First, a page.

US removes word ‘occupied’ from annual rights report, refers to Golan Heights as 'Israeli-controlled'

The U.S. State Department dropped its reference to Golan Heights as being "occupied" by Israel in its new annual global human rights report released Wednesday, instead referring to the area as "Israeli-controlled" in a move that will likely garner international criticism.

In a separate section, the State Department also refrained from using the words under "occupation" or "occupied" when referring to the West Bank and the Gaza Strip, areas that Israel captured along with the Golan Heights in a 1967 Middle East war.

International law regards the West Bank — including East Jerusalem — as "occupied territory" and considers all Jewish settlement-building activity there to be illegal.

The report comes a day after Republican U.S. Senator Lindsey Graham said he would lobby the Trump administration to recognize the occupied Golan Heights as belonging to Israel.

Graham spoke during a tour of the plateau, captured from Syria during the 1967 Middle East War, with Israeli Prime Minister Benjamin Netanyahu. Israel effectively annexed the Golan in 1981, in a move not recognized internationally, when it adopted legislation that applied its laws to the area.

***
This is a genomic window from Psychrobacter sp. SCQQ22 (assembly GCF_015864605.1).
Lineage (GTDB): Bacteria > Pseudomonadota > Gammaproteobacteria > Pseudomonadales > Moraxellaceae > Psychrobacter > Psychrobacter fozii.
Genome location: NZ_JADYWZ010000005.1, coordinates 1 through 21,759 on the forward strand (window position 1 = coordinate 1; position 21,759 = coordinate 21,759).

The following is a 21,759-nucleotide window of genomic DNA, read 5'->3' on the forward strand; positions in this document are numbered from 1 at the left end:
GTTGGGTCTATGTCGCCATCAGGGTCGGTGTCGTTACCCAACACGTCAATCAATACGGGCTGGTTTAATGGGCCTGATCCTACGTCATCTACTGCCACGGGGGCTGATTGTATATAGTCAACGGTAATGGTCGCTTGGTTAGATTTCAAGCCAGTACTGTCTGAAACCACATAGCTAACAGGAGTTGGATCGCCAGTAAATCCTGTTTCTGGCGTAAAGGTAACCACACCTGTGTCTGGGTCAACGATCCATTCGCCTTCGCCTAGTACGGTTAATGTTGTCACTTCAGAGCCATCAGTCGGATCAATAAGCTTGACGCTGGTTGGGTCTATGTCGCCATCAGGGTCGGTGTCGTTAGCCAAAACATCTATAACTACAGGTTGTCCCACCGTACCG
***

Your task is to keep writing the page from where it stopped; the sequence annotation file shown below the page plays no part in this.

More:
Graham said he would talk to Trump about recognizing the rugged, strategically located plateau as part of Israel as it was "inconceivable that Israel could ever give it to anyone given the threats Israel faces".

Israel says the territory is a critical buffer zone to defend its territory and has itself lobbied Trump to recognize Israeli sovereignty there.

In 2017, Trump broke with decades of U.S. policy on Jerusalem and recognized the city as Israel's capital, angering Palestinians who seek its eastern sector as capital of a state they want to establish in the West Bank and Gaza Strip.

Israel-Palestine peace talks collapsed in 2014 due to Tel Aviv's refusal to halt West Bank settlement building and accept pre-1967 borders as a basis for a two-state solution to the conflict.

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